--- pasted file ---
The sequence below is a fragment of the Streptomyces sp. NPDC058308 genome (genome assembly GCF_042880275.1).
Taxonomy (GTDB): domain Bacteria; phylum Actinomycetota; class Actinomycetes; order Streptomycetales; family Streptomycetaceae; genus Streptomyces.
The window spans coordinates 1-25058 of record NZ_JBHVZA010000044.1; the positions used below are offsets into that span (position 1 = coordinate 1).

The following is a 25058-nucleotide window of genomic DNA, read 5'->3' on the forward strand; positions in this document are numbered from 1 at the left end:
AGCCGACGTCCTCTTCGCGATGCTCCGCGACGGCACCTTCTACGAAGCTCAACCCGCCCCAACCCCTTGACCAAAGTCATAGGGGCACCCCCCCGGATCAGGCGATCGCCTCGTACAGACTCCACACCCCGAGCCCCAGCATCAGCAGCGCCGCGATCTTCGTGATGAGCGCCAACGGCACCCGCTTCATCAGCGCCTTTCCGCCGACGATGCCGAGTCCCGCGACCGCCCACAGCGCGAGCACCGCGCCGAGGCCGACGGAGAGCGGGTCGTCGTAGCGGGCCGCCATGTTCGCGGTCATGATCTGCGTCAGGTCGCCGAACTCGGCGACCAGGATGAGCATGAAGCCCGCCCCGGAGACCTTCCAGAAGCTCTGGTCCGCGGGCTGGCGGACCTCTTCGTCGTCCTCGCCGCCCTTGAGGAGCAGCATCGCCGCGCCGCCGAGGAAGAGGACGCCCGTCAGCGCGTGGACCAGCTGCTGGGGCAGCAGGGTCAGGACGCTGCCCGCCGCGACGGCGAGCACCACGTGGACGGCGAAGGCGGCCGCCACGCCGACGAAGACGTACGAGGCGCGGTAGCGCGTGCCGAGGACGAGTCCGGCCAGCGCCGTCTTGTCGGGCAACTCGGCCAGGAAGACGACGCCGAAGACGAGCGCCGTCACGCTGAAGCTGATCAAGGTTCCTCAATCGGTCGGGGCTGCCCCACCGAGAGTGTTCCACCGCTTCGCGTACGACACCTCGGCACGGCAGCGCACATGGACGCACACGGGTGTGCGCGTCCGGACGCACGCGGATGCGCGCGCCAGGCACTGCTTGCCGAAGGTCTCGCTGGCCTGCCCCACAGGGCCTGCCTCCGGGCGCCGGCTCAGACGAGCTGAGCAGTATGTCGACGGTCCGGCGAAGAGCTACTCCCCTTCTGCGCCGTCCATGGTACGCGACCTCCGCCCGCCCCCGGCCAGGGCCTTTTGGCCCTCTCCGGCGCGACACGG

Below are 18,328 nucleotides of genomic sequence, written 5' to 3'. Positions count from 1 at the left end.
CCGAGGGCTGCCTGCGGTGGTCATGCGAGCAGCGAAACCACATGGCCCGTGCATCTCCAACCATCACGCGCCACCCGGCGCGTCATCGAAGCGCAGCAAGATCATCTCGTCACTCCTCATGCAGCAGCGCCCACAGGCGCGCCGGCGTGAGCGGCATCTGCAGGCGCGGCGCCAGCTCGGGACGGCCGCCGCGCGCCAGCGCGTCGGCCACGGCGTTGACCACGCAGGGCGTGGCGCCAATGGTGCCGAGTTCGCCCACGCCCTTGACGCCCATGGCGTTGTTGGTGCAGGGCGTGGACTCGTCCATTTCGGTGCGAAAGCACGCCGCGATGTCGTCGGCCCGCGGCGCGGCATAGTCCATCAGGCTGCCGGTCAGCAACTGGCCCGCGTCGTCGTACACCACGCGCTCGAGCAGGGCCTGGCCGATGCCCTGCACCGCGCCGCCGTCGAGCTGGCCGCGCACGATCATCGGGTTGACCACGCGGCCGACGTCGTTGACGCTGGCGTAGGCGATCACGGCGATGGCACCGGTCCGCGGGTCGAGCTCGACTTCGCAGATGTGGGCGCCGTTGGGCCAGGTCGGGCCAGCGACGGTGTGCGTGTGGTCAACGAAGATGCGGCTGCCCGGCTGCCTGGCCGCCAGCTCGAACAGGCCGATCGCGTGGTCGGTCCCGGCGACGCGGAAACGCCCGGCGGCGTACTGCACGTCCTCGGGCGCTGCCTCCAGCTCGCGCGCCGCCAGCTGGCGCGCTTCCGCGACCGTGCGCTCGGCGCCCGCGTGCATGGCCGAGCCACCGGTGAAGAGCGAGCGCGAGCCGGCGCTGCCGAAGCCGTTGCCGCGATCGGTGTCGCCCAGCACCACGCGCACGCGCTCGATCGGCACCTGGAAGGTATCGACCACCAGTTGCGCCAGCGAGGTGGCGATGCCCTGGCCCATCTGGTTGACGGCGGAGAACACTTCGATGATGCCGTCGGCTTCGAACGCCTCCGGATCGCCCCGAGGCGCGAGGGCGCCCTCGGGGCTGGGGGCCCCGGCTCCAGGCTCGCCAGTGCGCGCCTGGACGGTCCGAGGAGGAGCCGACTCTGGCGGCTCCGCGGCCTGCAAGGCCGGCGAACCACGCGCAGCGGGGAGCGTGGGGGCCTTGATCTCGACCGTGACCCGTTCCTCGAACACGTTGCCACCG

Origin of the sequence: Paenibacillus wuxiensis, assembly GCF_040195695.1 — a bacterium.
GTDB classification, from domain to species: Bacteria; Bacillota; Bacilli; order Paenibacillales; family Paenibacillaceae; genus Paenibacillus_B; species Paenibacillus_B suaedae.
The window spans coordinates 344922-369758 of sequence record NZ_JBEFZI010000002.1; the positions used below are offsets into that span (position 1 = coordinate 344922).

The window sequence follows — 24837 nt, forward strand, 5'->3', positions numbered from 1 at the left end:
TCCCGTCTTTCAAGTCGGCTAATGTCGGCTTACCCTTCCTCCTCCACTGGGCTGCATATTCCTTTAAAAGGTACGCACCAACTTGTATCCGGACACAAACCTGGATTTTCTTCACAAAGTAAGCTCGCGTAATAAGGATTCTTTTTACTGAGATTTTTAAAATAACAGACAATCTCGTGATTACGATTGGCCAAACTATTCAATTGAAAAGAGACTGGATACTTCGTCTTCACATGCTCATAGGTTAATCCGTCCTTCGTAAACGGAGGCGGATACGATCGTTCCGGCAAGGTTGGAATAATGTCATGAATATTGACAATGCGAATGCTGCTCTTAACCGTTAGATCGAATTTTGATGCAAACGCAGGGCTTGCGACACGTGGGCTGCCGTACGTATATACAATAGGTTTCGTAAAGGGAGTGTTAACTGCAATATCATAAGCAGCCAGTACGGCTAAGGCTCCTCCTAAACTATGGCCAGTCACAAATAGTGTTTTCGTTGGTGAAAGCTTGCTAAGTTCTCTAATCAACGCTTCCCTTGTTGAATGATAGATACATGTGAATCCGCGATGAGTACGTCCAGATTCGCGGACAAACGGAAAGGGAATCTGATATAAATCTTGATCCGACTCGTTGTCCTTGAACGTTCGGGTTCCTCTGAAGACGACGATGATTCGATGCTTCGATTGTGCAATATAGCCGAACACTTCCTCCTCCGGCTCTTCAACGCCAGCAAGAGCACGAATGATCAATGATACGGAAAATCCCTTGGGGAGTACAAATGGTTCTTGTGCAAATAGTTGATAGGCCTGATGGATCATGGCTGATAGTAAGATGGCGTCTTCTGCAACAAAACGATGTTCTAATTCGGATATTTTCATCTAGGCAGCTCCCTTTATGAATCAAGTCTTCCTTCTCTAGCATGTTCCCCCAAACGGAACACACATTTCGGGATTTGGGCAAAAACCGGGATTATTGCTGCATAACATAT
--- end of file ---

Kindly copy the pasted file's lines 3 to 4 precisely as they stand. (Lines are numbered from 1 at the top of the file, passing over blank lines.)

The window spans coordinates 1-25058 of record NZ_JBHVZA010000044.1; the positions used below are offsets into that span (position 1 = coordinate 1).

The following is a 25058-nucleotide window of genomic DNA, read 5'->3' on the forward strand; positions in this document are numbered from 1 at the left end: